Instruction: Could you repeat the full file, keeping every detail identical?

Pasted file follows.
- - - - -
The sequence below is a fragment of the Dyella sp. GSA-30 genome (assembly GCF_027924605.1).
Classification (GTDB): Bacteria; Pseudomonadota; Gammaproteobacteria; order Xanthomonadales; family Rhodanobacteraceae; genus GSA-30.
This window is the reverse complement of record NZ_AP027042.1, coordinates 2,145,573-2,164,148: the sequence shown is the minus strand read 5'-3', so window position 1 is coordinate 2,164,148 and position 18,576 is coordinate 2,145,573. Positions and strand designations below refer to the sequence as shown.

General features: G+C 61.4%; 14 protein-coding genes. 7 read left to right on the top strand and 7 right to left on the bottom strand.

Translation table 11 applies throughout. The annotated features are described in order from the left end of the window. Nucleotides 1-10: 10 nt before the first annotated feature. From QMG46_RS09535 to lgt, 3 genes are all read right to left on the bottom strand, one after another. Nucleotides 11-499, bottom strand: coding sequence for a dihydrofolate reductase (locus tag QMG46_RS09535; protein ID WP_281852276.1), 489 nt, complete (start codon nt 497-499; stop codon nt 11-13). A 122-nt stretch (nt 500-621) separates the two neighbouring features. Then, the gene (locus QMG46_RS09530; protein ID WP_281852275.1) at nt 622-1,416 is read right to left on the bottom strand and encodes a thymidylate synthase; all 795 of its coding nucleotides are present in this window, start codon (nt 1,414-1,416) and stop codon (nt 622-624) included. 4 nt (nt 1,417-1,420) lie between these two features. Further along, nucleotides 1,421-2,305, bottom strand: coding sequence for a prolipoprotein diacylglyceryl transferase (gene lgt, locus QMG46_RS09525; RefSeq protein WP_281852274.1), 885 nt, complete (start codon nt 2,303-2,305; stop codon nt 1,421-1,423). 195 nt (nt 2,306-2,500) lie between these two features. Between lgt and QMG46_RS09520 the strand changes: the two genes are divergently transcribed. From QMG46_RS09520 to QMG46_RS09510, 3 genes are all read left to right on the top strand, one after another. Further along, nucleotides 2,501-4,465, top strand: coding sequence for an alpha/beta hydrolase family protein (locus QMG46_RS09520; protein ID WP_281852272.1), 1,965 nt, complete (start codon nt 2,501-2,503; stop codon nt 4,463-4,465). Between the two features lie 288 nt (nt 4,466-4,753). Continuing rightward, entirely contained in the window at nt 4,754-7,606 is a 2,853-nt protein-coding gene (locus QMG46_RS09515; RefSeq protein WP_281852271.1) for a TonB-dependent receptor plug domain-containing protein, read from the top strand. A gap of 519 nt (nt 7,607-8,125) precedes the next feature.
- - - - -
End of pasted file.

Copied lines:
The sequence below is a fragment of the Dyella sp. GSA-30 genome (assembly GCF_027924605.1).
Classification (GTDB): Bacteria; Pseudomonadota; Gammaproteobacteria; order Xanthomonadales; family Rhodanobacteraceae; genus GSA-30.
This window is the reverse complement of record NZ_AP027042.1, coordinates 2,145,573-2,164,148: the sequence shown is the minus strand read 5'-3', so window position 1 is coordinate 2,164,148 and position 18,576 is coordinate 2,145,573. Positions and strand designations below refer to the sequence as shown.

General features: G+C 61.4%; 14 protein-coding genes. 7 read left to right on the top strand and 7 right to left on the bottom strand.

Translation table 11 applies throughout. The annotated features are described in order from the left end of the window. Nucleotides 1-10: 10 nt before the first annotated feature. From QMG46_RS09535 to lgt, 3 genes are all read right to left on the bottom strand, one after another. Nucleotides 11-499, bottom strand: coding sequence for a dihydrofolate reductase (locus tag QMG46_RS09535; protein ID WP_281852276.1), 489 nt, complete (start codon nt 497-499; stop codon nt 11-13). A 122-nt stretch (nt 500-621) separates the two neighbouring features. Then, the gene (locus QMG46_RS09530; protein ID WP_281852275.1) at nt 622-1,416 is read right to left on the bottom strand and encodes a thymidylate synthase; all 795 of its coding nucleotides are present in this window, start codon (nt 1,414-1,416) and stop codon (nt 622-624) included. 4 nt (nt 1,417-1,420) lie between these two features. Further along, nucleotides 1,421-2,305, bottom strand: coding sequence for a prolipoprotein diacylglyceryl transferase (gene lgt, locus QMG46_RS09525; RefSeq protein WP_281852274.1), 885 nt, complete (start codon nt 2,303-2,305; stop codon nt 1,421-1,423). 195 nt (nt 2,306-2,500) lie between these two features. Between lgt and QMG46_RS09520 the strand changes: the two genes are divergently transcribed. From QMG46_RS09520 to QMG46_RS09510, 3 genes are all read left to right on the top strand, one after another. Further along, nucleotides 2,501-4,465, top strand: coding sequence for an alpha/beta hydrolase family protein (locus QMG46_RS09520; protein ID WP_281852272.1), 1,965 nt, complete (start codon nt 2,501-2,503; stop codon nt 4,463-4,465). Between the two features lie 288 nt (nt 4,466-4,753). Continuing rightward, entirely contained in the window at nt 4,754-7,606 is a 2,853-nt protein-coding gene (locus QMG46_RS09515; RefSeq protein WP_281852271.1) for a TonB-dependent receptor plug domain-containing protein, read from the top strand. A gap of 519 nt (nt 7,607-8,125) precedes the next feature.